The iconic photograph of Marines raising the flag on Iwo Jima remains an enduring symbol of American perseverance against overwhelming odds. Yet, as many know by know, the famous Rosenthal photo captured the second flag raising over the Japanese island.
Earlier that day, another group of Marines–who later went back to combat as Rosenthal snapped the iconic image–raised the initial flag atop Mount Suribachi. After a short fire fight, the 54-inch-by-28-inch flag was attached to a long piece of pipe found at the crest of the mountain. As this flag was too small to be seen from the beach below, and fearing that such a small flag would be taken away as a souvenir, a commender ordered the original be removed. Another marine went aboard landing ship tank 779 to obtain a larger American flag. Joe Rosenthal attached himself to the patrol carrying this flag up the slopes of Suribachi.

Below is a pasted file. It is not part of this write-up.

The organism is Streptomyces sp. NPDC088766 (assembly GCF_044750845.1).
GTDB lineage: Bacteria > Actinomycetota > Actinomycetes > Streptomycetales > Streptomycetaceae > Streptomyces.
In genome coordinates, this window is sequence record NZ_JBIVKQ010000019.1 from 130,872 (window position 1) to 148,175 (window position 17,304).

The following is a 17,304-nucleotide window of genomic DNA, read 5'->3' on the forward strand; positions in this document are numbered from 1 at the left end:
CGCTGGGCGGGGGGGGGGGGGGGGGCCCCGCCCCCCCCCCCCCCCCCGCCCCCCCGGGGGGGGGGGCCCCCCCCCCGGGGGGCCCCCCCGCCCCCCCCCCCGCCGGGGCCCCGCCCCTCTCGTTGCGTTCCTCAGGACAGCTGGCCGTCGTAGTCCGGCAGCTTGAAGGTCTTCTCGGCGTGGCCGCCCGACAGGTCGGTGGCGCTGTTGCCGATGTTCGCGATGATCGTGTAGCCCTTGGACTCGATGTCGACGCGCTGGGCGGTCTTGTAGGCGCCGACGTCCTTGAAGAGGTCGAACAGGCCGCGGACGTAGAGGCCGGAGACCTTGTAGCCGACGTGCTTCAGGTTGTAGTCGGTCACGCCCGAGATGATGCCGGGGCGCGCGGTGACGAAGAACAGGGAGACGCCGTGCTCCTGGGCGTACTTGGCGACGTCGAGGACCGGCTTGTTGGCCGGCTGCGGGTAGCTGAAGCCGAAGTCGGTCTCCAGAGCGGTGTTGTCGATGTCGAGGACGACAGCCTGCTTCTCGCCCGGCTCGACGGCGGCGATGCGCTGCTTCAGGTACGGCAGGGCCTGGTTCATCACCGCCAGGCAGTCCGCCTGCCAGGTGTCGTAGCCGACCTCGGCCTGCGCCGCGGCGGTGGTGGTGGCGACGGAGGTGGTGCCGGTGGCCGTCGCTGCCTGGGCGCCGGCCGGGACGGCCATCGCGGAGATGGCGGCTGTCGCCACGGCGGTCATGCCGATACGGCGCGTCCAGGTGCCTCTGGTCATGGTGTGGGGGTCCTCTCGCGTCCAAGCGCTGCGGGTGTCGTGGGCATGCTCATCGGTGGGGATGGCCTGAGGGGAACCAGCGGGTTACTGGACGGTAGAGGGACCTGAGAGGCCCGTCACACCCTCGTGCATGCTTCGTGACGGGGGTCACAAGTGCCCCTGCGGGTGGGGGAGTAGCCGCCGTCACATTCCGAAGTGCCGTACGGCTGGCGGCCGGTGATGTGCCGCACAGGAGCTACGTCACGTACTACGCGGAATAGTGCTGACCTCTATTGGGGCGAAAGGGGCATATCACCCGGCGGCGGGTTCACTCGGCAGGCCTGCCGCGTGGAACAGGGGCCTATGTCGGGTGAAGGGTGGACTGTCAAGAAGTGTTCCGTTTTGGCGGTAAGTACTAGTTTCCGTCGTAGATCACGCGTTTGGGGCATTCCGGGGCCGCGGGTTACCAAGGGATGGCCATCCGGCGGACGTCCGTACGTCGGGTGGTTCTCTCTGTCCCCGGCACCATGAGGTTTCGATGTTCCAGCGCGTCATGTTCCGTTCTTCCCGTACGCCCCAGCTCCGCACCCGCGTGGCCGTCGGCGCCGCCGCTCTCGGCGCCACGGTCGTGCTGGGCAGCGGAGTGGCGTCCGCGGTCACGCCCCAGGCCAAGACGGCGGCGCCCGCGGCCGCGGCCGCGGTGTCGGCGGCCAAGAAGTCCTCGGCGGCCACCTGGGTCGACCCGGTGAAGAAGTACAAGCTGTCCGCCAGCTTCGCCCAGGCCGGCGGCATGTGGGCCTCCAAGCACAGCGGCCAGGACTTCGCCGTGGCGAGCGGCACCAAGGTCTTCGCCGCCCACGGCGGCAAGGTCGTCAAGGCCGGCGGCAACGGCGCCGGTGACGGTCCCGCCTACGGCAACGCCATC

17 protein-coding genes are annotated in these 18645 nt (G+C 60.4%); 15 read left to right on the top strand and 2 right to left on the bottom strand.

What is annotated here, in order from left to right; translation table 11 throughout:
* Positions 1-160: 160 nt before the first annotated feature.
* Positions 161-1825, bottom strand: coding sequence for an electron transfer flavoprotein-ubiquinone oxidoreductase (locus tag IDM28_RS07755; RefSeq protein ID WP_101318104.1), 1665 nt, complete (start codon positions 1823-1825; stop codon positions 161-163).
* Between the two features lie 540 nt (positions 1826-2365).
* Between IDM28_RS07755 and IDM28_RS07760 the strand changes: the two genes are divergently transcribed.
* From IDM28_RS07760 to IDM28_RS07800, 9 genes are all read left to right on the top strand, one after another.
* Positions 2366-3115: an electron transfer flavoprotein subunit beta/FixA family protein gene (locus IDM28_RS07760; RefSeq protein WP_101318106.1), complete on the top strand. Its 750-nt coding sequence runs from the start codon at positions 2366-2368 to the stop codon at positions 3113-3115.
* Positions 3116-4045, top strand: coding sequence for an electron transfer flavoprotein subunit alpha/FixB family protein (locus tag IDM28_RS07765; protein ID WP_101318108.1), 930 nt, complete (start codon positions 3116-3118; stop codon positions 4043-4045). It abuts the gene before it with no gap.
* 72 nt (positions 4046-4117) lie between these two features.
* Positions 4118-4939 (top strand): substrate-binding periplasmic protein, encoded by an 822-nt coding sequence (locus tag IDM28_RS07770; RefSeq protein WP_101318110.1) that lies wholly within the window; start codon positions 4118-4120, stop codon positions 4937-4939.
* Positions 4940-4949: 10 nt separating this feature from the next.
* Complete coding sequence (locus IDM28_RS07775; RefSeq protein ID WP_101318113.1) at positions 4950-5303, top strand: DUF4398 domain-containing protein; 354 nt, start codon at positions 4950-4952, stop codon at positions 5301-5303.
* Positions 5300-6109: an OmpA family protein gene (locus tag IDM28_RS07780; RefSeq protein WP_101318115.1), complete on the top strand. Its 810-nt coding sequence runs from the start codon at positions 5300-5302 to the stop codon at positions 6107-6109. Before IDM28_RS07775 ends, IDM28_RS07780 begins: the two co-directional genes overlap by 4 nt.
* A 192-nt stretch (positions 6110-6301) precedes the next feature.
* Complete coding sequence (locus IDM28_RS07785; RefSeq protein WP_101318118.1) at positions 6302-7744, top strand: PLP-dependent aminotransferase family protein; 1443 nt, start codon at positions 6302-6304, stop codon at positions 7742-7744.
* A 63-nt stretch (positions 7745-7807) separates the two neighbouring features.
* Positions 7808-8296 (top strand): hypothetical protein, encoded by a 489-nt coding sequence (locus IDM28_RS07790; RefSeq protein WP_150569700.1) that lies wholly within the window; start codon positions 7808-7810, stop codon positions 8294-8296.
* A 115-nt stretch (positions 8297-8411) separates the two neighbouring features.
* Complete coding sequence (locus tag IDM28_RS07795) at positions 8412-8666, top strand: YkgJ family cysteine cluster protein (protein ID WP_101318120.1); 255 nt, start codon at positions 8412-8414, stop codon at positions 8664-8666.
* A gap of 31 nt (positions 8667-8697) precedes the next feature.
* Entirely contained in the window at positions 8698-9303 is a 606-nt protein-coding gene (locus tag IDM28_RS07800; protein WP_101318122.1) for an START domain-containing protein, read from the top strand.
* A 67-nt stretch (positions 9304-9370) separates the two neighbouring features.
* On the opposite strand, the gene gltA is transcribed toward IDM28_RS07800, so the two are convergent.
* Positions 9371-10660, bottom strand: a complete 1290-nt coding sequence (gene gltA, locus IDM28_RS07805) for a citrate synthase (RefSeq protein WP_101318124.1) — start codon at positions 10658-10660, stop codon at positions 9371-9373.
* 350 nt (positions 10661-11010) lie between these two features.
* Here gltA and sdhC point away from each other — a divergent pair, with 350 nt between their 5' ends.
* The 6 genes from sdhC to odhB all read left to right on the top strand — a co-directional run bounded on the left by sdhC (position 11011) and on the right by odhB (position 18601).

The above photo, capturing the first time a foreign flag had been planted on Japanese soil, was taken by Sgt. Lou Lowery, a photographer for Leatherneck magazine. Lowery was coming down with four Marines who raised the flag when he met Rosenthal and other photographers. He told them that the flag had already been raised on the summit, but that it was worth the climb anyway for the view.
Lowery was disappointed that his photographs were not processed and sent back to the United States first. However, Lowery and Rosenthal remained good friends until Lowery’s death in 1987. Joe Rosenthal attended the funeral.